High up in the clouds among the rocky edges of Montserrat ("serrated mountain") stands the Santa Maria de Montserrat Abbey - and boy is it a beaut. This is probably one of my top places I’ve ever been of all time - not necessarily for the abbey itself (though it is impressive), but because of the abbey’s surreal setting. I once heard someone say  “the most important place you can be is present”. Here, I truly felt that. I wasn’t preoccupied with anything other than soaking in the bit of heaven that surrounded me.

We reached the Monastery via the Aeri de Montserrat Cable Car - which we recommend to anyone else going. The bright yellow, polygonal-shaped car offered great views of the region beyond as we made our journey up. A round trip fare cost 11 eur.

The current monastery was built between the 19th and 20th centuries, though a monastery has stood on this site since the 11th century. Today upwards of 80 monks still live and worship here. The Monastery is most known for its patron saint, the Virgin of Montserrat (the black virgin),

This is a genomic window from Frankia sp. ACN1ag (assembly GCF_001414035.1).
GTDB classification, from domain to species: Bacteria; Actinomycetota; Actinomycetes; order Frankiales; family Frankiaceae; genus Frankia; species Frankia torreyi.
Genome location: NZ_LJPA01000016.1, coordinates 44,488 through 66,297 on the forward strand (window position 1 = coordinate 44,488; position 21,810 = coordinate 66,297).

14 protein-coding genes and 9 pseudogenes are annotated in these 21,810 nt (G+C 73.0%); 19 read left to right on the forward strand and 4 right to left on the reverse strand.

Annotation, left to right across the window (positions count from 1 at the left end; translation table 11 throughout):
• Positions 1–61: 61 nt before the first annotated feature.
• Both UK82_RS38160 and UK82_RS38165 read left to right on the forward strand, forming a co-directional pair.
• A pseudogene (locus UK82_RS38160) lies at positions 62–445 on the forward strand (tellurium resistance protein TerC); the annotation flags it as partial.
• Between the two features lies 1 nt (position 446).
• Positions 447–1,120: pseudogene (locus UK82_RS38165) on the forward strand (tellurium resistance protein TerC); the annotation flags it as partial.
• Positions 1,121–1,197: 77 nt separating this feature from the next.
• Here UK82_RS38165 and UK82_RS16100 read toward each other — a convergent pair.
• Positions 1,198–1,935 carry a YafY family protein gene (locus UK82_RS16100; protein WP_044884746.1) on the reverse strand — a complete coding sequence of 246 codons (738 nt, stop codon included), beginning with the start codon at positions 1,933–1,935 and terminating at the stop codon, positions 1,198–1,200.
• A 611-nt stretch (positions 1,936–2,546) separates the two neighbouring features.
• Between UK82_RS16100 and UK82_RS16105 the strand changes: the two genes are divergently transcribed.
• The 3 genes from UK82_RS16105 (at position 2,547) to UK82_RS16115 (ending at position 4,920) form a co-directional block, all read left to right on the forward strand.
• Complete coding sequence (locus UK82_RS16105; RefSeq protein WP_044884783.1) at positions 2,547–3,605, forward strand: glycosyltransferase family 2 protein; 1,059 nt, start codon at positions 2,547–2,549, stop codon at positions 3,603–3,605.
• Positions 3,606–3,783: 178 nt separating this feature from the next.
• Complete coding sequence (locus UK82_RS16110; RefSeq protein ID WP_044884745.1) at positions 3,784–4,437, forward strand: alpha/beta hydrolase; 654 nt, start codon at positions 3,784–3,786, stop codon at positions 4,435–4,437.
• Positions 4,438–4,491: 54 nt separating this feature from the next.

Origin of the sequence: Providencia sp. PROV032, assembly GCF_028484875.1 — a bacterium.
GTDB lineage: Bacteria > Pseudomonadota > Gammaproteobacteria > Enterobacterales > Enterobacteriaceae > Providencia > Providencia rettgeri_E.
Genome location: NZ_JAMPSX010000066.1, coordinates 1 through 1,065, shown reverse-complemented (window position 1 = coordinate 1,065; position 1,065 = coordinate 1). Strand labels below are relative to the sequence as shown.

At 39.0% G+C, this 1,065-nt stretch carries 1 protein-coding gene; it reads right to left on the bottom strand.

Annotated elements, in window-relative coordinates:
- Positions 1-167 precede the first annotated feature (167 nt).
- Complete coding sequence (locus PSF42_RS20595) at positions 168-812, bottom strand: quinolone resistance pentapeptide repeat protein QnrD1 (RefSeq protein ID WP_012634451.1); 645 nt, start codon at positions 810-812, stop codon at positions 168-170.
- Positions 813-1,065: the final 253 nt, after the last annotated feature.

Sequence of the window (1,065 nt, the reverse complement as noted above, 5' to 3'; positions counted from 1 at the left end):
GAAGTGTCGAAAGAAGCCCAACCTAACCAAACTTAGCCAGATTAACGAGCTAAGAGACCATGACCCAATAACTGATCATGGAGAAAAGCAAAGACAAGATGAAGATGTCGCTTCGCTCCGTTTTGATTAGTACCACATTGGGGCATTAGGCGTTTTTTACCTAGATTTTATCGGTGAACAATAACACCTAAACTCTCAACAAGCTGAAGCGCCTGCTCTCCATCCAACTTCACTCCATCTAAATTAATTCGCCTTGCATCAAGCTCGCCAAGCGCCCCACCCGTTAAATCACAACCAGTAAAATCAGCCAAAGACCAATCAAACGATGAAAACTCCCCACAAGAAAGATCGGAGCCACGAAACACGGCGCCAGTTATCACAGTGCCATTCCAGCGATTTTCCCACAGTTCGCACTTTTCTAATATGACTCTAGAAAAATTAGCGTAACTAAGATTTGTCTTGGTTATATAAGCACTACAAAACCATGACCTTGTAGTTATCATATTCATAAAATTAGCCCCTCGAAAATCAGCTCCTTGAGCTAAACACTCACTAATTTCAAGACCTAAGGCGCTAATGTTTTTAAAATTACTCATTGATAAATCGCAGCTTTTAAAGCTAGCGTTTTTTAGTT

Though we had few expectations for Montserrat, it ended up being one of the highlights of our trip. From the Monastery's plaza, we loved juxtaposition of the open arched columns framing the landscape beyond. The Basilica of the Monastery was also interesting because of it's unique location within an intimate courtyard. While up there, we also visited the Montserrat Museum which had an interesting collection ranging from Egyptian art to Impressionist paintings to Orthodox icons - we highly recommend it.

If we’d had more time, I would have liked to hike to the summit of the peak rising above the Monastery, but due to a tight time-frame, we opted to end our visit with a relaxed walk to “The Degotalls”. The trail was easy, shaded, dedicated to various artists and offered with panoramic views of Catalonia below... It took about an 45 minutes to complete. Our entire visit lasted 4-5 hours.

Know Before You Go!

  • The base town of Montserrat is just a little over an hour outside of Barcelona. We stopped on our way from Andorra to Barcelona. If you don't have a rental car, no worries. There are frequent trains running from Barcelona.

  • Beyond cable car, the Monastery can be reached by road or train. Parking near the monastery is limited (and requires a fee). For those who arrive in Montserrat from Barcelona via public transit, the two train stations are directly adjacent to one another, whereas the cable car station is down the road. Parking at the cable car station is free. 

  • Once at the monastery, be sure to stop in the Monterrat Tourism Office to pick up your free map (most valuable for hiking info)!

  • The cafeteria was okay, but a little overpriced and not anything I’d write home about…


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